Effects of dynamic neuromuscular stabilization on diaphragm movement, postural control, balance and gait performance in cerebral palsy

Min Soo Son, Do Hee Jung, Joshua H. You, Chung Hwi Yi, Hye Seon Jeon, Young Joo Cha

Research output: Contribution to journalArticle

3 Citations (Scopus)

Abstract

PURPOSE: To determine the effects of a novel dynamic neuromuscular stabilization (DNS) technique on gross motor function, diaphragm movement, and activation of the external oblique (EO) and internal oblique (IO)/transversus abdominal (TrA) muscles in participants with cerebral palsy (CP). METHOD: Fifteen participants with CP (7 females) underwent DNS intervention for 30 minutes/day, 3 days a week for 4 weeks. Gross motor function, diaphragm movement, and muscle activation were determined using a gross motor function measure (GMFM-88), ultrasound, and electromyography measurements, respectively, before and after the DNS core stabilization intervention. Paired t-tests were used at p<0.05. DESIGN: A single-arm, pretest-posttest clinical trial. RESULTS: GMFM scores for standing, walking, and jumping domains were significantly improved after the intervention (P<0.05). Diaphragm descending movement (P=0.0001) and activation of the internal oblique and transversus abdominals were initially undetectable, but remarkably increased after the intervention (P=0.012). CONCLUSIONS: DNS is a promising, effective intervention for facilitating deep core muscle activation of the underactive muscle chain comprising the diaphragm, internal oblique, and transversus abdominals, thereby improving age-appropriate standing, walking, and jumping in participants with spastic diplegic CP.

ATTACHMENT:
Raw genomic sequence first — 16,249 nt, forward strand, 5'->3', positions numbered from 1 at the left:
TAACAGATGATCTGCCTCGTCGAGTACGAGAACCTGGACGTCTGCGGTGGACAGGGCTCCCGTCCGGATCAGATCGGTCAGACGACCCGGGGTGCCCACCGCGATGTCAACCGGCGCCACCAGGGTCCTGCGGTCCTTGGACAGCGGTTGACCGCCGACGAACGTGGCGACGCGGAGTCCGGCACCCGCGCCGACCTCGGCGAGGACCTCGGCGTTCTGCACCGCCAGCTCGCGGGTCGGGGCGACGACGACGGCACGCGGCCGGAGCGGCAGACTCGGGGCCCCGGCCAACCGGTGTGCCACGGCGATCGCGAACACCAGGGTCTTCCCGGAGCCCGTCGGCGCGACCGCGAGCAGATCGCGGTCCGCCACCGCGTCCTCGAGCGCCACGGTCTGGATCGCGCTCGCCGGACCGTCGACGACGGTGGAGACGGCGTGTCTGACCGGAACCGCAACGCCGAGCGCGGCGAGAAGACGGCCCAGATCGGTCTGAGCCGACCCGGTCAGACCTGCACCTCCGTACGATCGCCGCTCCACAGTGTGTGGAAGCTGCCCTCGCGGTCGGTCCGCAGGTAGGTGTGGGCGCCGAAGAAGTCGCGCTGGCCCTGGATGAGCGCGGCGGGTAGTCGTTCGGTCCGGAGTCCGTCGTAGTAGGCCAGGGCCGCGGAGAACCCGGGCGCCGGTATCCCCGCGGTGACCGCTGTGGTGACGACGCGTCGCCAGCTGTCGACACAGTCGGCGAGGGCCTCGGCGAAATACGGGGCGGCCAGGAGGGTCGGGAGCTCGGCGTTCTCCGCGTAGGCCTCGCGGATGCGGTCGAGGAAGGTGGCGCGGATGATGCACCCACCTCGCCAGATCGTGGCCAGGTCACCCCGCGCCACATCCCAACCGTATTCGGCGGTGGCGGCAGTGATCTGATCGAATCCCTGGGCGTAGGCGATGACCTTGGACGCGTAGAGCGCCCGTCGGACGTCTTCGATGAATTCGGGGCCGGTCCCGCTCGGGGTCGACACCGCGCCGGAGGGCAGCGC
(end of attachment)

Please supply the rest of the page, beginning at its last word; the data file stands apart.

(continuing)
Original languageEnglish
Pages (from-to)739-746
Number of pages8
JournalNeuroRehabilitation
Volume41
Issue number4
DOIs
Publication statusPublished - 2017 Jan 1

All Science Journal Classification (ASJC) codes

  • Physical Therapy, Sports Therapy and Rehabilitation
  • Rehabilitation
  • Clinical Neurology

Fingerprint Dive into the research topics of 'Effects of dynamic neuromuscular stabilization on diaphragm movement, postural control, balance and gait performance in cerebral palsy'. Together they form a unique fingerprint.

  • Cite this